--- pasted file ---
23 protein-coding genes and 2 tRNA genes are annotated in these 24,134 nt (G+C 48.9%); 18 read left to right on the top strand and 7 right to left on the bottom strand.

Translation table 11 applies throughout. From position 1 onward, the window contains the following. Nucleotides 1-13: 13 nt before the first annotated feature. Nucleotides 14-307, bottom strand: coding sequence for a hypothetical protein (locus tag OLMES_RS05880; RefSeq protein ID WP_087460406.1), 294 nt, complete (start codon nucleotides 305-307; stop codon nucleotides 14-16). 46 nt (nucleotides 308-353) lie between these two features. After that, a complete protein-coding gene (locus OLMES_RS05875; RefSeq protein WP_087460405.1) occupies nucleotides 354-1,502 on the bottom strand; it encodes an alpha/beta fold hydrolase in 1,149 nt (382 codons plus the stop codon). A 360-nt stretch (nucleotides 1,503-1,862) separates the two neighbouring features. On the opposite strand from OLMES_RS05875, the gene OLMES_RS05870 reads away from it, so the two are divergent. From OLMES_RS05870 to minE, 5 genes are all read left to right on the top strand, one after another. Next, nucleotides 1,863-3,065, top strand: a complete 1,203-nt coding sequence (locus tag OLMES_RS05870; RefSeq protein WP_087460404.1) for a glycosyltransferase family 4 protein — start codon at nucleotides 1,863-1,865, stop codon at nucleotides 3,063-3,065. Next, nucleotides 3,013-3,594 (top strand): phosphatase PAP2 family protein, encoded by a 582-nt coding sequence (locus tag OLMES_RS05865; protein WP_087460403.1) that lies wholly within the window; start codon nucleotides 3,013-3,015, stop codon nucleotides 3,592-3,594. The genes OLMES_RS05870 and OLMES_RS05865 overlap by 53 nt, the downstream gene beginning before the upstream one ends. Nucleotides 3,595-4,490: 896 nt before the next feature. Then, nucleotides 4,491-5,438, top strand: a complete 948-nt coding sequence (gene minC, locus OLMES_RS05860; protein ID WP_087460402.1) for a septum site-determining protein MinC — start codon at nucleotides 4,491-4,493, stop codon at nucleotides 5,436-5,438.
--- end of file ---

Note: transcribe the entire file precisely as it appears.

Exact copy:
23 protein-coding genes and 2 tRNA genes are annotated in these 24,134 nt (G+C 48.9%); 18 read left to right on the top strand and 7 right to left on the bottom strand.

Translation table 11 applies throughout. From position 1 onward, the window contains the following. Nucleotides 1-13: 13 nt before the first annotated feature. Nucleotides 14-307, bottom strand: coding sequence for a hypothetical protein (locus tag OLMES_RS05880; RefSeq protein ID WP_087460406.1), 294 nt, complete (start codon nucleotides 305-307; stop codon nucleotides 14-16). 46 nt (nucleotides 308-353) lie between these two features. After that, a complete protein-coding gene (locus OLMES_RS05875; RefSeq protein WP_087460405.1) occupies nucleotides 354-1,502 on the bottom strand; it encodes an alpha/beta fold hydrolase in 1,149 nt (382 codons plus the stop codon). A 360-nt stretch (nucleotides 1,503-1,862) separates the two neighbouring features. On the opposite strand from OLMES_RS05875, the gene OLMES_RS05870 reads away from it, so the two are divergent. From OLMES_RS05870 to minE, 5 genes are all read left to right on the top strand, one after another. Next, nucleotides 1,863-3,065, top strand: a complete 1,203-nt coding sequence (locus tag OLMES_RS05870; RefSeq protein WP_087460404.1) for a glycosyltransferase family 4 protein — start codon at nucleotides 1,863-1,865, stop codon at nucleotides 3,063-3,065. Next, nucleotides 3,013-3,594 (top strand): phosphatase PAP2 family protein, encoded by a 582-nt coding sequence (locus tag OLMES_RS05865; protein WP_087460403.1) that lies wholly within the window; start codon nucleotides 3,013-3,015, stop codon nucleotides 3,592-3,594. The genes OLMES_RS05870 and OLMES_RS05865 overlap by 53 nt, the downstream gene beginning before the upstream one ends. Nucleotides 3,595-4,490: 896 nt before the next feature. Then, nucleotides 4,491-5,438, top strand: a complete 948-nt coding sequence (gene minC, locus OLMES_RS05860; protein ID WP_087460402.1) for a septum site-determining protein MinC — start codon at nucleotides 4,491-4,493, stop codon at nucleotides 5,436-5,438.